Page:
“In the 1950s, automobiles were becoming more available, and there was a lot of allure and ambience to the automobile,” Widmayer said. “As people began to spend more time in their automobiles, the drive-in became something the food industry thought it could capitalize on.”

In addition, “the streets rolled up at 7 p.m.,” Sagel recalled. Vic’s Drive-In became the island’s neighborhood hangout. A Friday Harbor Journal news story announcing the opening stated Vic’s would be open from noon “until late in the evening as long as business warrants.”

Vic’s couldn’t have been more mom and pop in those early days. The Reynoldses lived next door, where the Key Bank building is now. Dining at Vic’s was like dining with the family; Mrs. Reynolds was a Guard and her sister Ruth married into the Sundstrom family, so you could be eating burgers with a string of siblings and cousins.

In between the drive-in and the Masonic Hall — where the indoor dining area is now — was a garden where Vic Reynolds grew beautiful dahlias and vegetables, according to sister-in-law Lynette Guard.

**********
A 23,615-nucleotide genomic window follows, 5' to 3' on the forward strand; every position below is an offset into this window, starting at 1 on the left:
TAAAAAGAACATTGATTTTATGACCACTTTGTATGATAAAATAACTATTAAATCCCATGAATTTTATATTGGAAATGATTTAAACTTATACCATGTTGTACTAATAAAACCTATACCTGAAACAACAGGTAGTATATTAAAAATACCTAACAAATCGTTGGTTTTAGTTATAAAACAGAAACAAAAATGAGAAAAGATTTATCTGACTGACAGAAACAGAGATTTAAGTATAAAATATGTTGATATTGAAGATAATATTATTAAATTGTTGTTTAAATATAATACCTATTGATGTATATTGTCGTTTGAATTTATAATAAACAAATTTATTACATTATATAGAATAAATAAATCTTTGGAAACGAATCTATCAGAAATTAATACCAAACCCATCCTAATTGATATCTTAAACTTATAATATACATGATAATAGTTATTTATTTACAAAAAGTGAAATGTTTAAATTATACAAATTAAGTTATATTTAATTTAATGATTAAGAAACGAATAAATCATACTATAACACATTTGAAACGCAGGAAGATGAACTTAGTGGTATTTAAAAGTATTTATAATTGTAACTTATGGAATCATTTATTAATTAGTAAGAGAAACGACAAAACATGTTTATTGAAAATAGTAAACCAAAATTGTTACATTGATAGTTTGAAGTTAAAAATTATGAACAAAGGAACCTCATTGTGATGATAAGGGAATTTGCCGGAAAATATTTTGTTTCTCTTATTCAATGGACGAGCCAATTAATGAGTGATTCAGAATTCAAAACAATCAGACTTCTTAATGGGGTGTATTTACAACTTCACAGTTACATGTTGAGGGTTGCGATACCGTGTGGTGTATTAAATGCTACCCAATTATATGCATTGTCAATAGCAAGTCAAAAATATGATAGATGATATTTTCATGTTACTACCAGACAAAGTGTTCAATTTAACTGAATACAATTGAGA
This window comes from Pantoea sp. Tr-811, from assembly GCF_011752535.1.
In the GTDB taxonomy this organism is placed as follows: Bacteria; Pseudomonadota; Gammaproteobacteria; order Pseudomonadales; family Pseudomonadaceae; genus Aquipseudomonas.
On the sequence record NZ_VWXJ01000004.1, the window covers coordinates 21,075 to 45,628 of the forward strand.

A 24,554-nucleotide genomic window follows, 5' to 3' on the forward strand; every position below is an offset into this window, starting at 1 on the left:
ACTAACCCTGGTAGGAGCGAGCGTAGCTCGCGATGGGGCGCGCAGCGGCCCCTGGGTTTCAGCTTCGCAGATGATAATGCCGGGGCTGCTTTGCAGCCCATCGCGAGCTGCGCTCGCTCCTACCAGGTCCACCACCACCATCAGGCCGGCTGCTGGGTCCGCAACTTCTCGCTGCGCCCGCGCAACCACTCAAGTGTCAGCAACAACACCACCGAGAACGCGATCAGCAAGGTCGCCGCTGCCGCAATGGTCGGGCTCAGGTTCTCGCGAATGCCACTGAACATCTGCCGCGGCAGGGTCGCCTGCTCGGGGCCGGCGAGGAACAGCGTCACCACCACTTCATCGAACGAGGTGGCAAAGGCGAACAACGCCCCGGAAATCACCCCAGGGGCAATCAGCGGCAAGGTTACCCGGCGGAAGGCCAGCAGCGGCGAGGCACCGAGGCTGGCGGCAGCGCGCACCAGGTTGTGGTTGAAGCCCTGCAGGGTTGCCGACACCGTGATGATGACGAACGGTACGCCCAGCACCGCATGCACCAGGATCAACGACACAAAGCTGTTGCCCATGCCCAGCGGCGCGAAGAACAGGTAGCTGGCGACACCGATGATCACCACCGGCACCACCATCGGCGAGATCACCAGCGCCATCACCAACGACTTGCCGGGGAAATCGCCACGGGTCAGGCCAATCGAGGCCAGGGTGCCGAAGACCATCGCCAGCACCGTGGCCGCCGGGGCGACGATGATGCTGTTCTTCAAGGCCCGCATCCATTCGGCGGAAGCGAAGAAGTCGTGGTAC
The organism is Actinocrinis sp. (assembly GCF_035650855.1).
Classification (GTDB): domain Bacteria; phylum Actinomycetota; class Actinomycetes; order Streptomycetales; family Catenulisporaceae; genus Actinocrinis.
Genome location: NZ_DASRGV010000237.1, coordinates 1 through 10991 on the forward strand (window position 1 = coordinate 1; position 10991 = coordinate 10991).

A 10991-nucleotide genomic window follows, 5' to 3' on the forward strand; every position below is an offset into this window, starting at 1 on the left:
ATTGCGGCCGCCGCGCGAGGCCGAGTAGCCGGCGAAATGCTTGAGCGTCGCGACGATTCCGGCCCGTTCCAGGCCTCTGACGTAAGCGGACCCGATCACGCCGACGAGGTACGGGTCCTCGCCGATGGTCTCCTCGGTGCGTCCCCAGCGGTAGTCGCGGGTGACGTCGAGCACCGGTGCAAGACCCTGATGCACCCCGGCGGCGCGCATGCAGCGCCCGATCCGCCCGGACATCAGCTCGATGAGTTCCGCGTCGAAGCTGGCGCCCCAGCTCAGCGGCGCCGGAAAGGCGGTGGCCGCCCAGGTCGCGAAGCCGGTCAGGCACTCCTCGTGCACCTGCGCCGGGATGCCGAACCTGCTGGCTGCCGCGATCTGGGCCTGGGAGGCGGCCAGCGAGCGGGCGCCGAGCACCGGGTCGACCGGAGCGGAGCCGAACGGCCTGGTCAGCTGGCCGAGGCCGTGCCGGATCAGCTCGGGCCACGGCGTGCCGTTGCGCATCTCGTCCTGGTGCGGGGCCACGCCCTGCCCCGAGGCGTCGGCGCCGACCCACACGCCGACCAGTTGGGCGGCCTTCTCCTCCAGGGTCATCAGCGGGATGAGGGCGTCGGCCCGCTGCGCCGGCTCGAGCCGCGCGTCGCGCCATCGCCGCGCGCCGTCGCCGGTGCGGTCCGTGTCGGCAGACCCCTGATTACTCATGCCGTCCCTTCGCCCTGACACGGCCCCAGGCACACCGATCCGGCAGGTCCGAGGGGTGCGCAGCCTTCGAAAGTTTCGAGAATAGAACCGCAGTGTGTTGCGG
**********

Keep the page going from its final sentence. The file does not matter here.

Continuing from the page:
Guard remembers loading her children into the car for Sunday drives that included a stop at Vic’s for burgers, tuna sandwiches and ice cream.

Over the years, each successive owner has strived to maintain that “gathering place” feel. The Widmayers have been known to call on older customers who haven’t been in for a while. One winter day, they took hot chili — without charge — to a customer they were worried about. It turned out she was unable to leave her home because of snow.

“If we haven’t heard from someone for a while, we’ll say, ‘How about if we take a burger, chocolate shake and some fries over there,’ ” Widmayer said.

Customers have been equally devoted. Hazel Lawson and her husband, Howard, dined at Vic’s daily for several years. Before he died, Howard told Hazel he wanted her to continue dining at Vic’s daily to ensure she had an adequate diet and social interaction. And so she did, often playing her harmonica for the Rusty Zipper Club and for customers on their birthdays.

Hazel Lawson was enjoying a meal at the restaurant when her time came in April 20, 2004. She died, of natural causes, in the restaurant she loved.